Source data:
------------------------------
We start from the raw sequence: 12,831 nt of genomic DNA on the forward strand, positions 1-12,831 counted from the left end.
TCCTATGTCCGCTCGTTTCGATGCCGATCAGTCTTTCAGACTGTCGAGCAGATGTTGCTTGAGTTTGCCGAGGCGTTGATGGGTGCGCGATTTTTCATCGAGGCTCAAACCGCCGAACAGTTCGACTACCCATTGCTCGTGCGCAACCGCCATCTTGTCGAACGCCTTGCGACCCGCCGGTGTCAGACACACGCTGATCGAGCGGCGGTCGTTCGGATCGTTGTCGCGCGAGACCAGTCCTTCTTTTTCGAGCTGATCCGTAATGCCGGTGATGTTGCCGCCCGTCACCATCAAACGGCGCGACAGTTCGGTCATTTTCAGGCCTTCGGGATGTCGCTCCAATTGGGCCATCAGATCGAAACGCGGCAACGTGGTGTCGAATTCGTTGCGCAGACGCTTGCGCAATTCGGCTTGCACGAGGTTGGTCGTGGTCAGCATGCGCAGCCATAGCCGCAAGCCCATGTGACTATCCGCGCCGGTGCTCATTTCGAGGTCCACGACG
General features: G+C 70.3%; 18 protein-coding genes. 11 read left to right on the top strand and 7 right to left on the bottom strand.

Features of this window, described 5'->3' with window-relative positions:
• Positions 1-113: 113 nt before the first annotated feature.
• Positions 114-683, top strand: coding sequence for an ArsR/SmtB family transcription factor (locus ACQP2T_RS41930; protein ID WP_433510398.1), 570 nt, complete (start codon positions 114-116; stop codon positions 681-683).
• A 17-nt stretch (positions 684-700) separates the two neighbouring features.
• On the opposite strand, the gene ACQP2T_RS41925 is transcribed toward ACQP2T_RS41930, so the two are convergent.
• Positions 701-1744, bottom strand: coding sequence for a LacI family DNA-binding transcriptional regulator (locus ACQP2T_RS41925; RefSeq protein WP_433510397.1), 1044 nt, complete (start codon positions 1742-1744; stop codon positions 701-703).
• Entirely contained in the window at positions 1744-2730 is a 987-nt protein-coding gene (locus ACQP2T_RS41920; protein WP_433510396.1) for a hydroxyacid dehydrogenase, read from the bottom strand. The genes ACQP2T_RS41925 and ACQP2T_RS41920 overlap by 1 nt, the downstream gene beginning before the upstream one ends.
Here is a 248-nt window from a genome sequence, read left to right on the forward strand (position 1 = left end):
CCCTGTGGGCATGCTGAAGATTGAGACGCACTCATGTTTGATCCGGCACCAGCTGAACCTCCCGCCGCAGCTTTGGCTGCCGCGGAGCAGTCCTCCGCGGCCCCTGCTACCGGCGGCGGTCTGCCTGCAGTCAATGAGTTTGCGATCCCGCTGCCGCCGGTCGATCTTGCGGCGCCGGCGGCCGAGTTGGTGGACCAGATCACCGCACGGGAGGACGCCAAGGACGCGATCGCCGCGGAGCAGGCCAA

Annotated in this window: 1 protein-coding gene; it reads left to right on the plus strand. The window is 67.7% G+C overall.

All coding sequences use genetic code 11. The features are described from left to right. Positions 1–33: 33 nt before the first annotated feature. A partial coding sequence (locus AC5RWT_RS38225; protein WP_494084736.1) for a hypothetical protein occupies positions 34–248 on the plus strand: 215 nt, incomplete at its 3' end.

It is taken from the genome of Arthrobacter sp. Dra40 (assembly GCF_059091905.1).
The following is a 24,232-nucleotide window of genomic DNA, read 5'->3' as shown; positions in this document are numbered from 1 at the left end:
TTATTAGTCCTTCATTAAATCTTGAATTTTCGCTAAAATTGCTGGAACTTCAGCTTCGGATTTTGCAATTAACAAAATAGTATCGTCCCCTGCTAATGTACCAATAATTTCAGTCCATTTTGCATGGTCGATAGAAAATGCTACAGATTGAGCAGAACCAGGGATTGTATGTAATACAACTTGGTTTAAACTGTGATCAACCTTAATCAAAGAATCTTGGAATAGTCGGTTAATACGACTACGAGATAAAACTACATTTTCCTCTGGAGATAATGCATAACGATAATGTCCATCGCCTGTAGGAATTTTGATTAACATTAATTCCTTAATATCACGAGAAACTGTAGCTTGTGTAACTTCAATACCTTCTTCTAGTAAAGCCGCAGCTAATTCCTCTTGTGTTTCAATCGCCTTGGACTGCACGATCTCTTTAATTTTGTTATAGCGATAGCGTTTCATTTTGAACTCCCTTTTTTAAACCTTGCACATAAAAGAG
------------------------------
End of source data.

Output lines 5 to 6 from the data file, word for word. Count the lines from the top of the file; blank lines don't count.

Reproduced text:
• Positions 1-113: 113 nt before the first annotated feature.
• Positions 114-683, top strand: coding sequence for an ArsR/SmtB family transcription factor (locus ACQP2T_RS41930; protein ID WP_433510398.1), 570 nt, complete (start codon positions 114-116; stop codon positions 681-683).